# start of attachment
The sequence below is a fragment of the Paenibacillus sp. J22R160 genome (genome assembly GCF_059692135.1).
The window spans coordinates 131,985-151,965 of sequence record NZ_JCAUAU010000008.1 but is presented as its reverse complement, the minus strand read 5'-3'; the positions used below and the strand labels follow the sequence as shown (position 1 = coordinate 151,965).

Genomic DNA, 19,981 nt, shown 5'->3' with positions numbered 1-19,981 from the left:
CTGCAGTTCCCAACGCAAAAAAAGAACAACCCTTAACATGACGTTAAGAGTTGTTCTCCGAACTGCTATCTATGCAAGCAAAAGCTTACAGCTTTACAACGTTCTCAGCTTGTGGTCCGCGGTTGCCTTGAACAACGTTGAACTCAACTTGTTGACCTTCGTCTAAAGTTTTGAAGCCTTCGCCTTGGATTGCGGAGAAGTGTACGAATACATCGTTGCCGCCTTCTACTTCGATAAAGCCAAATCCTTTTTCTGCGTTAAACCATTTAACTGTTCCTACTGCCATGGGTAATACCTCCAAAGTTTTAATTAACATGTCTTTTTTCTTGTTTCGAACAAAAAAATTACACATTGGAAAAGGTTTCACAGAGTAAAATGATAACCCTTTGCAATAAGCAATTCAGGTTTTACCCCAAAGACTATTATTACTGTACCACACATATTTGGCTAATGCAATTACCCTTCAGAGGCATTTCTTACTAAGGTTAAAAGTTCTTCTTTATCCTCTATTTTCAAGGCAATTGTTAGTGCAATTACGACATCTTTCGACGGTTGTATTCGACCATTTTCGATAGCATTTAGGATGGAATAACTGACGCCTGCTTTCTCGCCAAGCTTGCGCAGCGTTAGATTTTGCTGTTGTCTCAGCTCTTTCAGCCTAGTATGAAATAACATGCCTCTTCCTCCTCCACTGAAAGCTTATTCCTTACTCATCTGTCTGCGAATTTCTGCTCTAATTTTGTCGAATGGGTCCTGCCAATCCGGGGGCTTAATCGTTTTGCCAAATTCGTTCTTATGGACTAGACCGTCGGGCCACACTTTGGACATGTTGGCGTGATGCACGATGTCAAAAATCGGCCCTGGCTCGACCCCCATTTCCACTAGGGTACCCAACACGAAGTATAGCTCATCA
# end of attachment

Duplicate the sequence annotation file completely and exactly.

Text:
The sequence below is a fragment of the Paenibacillus sp. J22R160 genome (genome assembly GCF_059692135.1).
The window spans coordinates 131,985-151,965 of sequence record NZ_JCAUAU010000008.1 but is presented as its reverse complement, the minus strand read 5'-3'; the positions used below and the strand labels follow the sequence as shown (position 1 = coordinate 151,965).

Genomic DNA, 19,981 nt, shown 5'->3' with positions numbered 1-19,981 from the left:
CTGCAGTTCCCAACGCAAAAAAAGAACAACCCTTAACATGACGTTAAGAGTTGTTCTCCGAACTGCTATCTATGCAAGCAAAAGCTTACAGCTTTACAACGTTCTCAGCTTGTGGTCCGCGGTTGCCTTGAACAACGTTGAACTCAACTTGTTGACCTTCGTCTAAAGTTTTGAAGCCTTCGCCTTGGATTGCGGAGAAGTGTACGAATACATCGTTGCCGCCTTCTACTTCGATAAAGCCAAATCCTTTTTCTGCGTTAAACCATTTAACTGTTCCTACTGCCATGGGTAATACCTCCAAAGTTTTAATTAACATGTCTTTTTTCTTGTTTCGAACAAAAAAATTACACATTGGAAAAGGTTTCACAGAGTAAAATGATAACCCTTTGCAATAAGCAATTCAGGTTTTACCCCAAAGACTATTATTACTGTACCACACATATTTGGCTAATGCAATTACCCTTCAGAGGCATTTCTTACTAAGGTTAAAAGTTCTTCTTTATCCTCTATTTTCAAGGCAATTGTTAGTGCAATTACGACATCTTTCGACGGTTGTATTCGACCATTTTCGATAGCATTTAGGATGGAATAACTGACGCCTGCTTTCTCGCCAAGCTTGCGCAGCGTTAGATTTTGCTGTTGTCTCAGCTCTTTCAGCCTAGTATGAAATAACATGCCTCTTCCTCCTCCACTGAAAGCTTATTCCTTACTCATCTGTCTGCGAATTTCTGCTCTAATTTTGTCGAATGGGTCCTGCCAATCCGGGGGCTTAATCGTTTTGCCAAATTCGTTCTTATGGACTAGACCGTCGGGCCACACTTTGGACATGTTGGCGTGATGCACGATGTCAAAAATCGGCCCTGGCTCGACCCCCATTTCCACTAGGGTACCCAACACGAAGTATAGCTCATCA